US reached deal with Taliban to secure evacuation of American citizens: Report

Although President Joe Biden has attempted to describe a chaotic evacuation effort in Afghanistan as a resounding success, a new report reveals how tenuous the mission truly was.

After U.S. troops spent nearly two decades attempting to defeat the Taliban in the region, U.S. officials were reportedly forced to rely on the militant group for help in securing safe passage for Americans hoping to flee the war-torn nation.

“Worked beautifully”

Over the course of a roughly two-week evacuation, Biden frequently cited cooperation by the Taliban as an essential element of the mission. The most recent details signal just how dependent the effort was on goodwill by Taliban fighters.

After America abandoned Bagram Airfield, its primary airbase in Afghanistan, U.S. officials sought a secret arrangement with the Taliban to safely escort American citizens to and through the crowded international airport in Kabul.

Taliban fighters reportedly checked the documents of those arriving at predetermined locations and guided them to a “secret gate” guarded by U.S. special operations forces who helped facilitate the operation.

One Pentagon official said the partnership “worked beautifully” in achieving the desired results.

Some aspects of the deal have since been harshly criticized, however, including reports that the Biden administration handed over a list of U.S. citizens and allies to the Taliban.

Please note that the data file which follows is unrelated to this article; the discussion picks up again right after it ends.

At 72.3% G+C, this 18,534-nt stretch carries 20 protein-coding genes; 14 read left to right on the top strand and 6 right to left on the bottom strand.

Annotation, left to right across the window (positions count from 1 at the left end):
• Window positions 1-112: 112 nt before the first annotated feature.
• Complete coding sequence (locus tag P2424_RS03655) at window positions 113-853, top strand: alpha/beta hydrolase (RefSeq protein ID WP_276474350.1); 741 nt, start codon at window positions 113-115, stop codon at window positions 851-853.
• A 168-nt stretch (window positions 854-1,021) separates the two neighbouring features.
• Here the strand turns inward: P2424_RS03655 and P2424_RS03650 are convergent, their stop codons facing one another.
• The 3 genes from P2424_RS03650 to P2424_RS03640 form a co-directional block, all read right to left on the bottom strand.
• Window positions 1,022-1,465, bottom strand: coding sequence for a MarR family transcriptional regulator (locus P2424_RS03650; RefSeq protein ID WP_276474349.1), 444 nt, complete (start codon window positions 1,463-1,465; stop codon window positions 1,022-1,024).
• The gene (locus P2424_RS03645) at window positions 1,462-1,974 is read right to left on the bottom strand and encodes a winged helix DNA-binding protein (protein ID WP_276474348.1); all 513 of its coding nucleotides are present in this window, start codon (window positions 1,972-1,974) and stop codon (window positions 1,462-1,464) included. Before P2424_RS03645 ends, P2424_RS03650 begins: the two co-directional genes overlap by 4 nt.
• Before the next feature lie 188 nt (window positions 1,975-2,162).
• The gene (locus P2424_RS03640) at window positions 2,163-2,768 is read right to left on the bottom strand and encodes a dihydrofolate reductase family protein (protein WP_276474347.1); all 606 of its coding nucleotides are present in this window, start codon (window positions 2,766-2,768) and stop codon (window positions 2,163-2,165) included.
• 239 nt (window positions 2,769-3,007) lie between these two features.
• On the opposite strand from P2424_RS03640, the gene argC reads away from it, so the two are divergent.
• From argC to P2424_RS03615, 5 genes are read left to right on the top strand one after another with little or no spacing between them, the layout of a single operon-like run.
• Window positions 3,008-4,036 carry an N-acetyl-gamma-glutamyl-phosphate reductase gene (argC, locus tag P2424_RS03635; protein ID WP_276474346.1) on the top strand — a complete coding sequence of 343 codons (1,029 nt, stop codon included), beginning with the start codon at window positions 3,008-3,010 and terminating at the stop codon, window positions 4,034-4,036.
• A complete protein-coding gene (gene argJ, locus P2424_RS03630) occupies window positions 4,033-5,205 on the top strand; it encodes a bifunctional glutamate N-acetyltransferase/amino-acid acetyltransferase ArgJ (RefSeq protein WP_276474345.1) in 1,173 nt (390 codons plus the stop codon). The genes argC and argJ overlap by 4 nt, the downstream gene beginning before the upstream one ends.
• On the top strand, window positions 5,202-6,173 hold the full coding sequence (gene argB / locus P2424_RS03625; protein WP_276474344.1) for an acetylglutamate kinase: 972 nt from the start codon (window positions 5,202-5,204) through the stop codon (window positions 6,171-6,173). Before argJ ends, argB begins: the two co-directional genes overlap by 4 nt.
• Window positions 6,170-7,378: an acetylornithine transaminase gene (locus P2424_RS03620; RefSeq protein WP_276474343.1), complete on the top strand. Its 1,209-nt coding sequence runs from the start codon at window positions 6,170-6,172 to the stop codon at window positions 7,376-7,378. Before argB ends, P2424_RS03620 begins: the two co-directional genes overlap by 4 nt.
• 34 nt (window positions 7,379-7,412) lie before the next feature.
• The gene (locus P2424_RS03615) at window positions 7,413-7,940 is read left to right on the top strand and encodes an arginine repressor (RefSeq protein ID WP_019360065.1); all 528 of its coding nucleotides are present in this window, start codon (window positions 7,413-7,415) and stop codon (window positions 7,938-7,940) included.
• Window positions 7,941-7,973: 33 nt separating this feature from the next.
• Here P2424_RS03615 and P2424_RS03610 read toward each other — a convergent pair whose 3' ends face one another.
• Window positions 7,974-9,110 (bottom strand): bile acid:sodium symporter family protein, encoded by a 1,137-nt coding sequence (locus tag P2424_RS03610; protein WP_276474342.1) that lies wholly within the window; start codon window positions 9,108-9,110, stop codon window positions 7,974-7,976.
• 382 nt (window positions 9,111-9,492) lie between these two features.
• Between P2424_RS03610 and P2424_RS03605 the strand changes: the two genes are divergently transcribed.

“Extraordinary success”

Additionally, the Pentagon reportedly knew of a terrorist threat near the Kabul airport ahead of Thursday’s bombing that killed 13 American service members but failed to act in time to save the lives of troops in harm’s way.

Following the U.S. troop drawdown, the Taliban has taken control of Afghanistan and currently possesses a wide array of American military weapons and equipment.

A triumphant Taliban parade featured fighters in U.S. helicopters and other vehicles even as Biden sought to paint the process in the best possible light.

He went so far as to call the airlift out of Kabul an “extraordinary success” and attempted to blame Americans left behind for not heeding multiple warnings to flee.

Despite Biden’s rosy rhetoric, however, the White House is said to be dangling the promise of foreign aid to pressure the Taliban into complying with Western demands, thus leaving no doubt about who is in charge of Afghanistan now.

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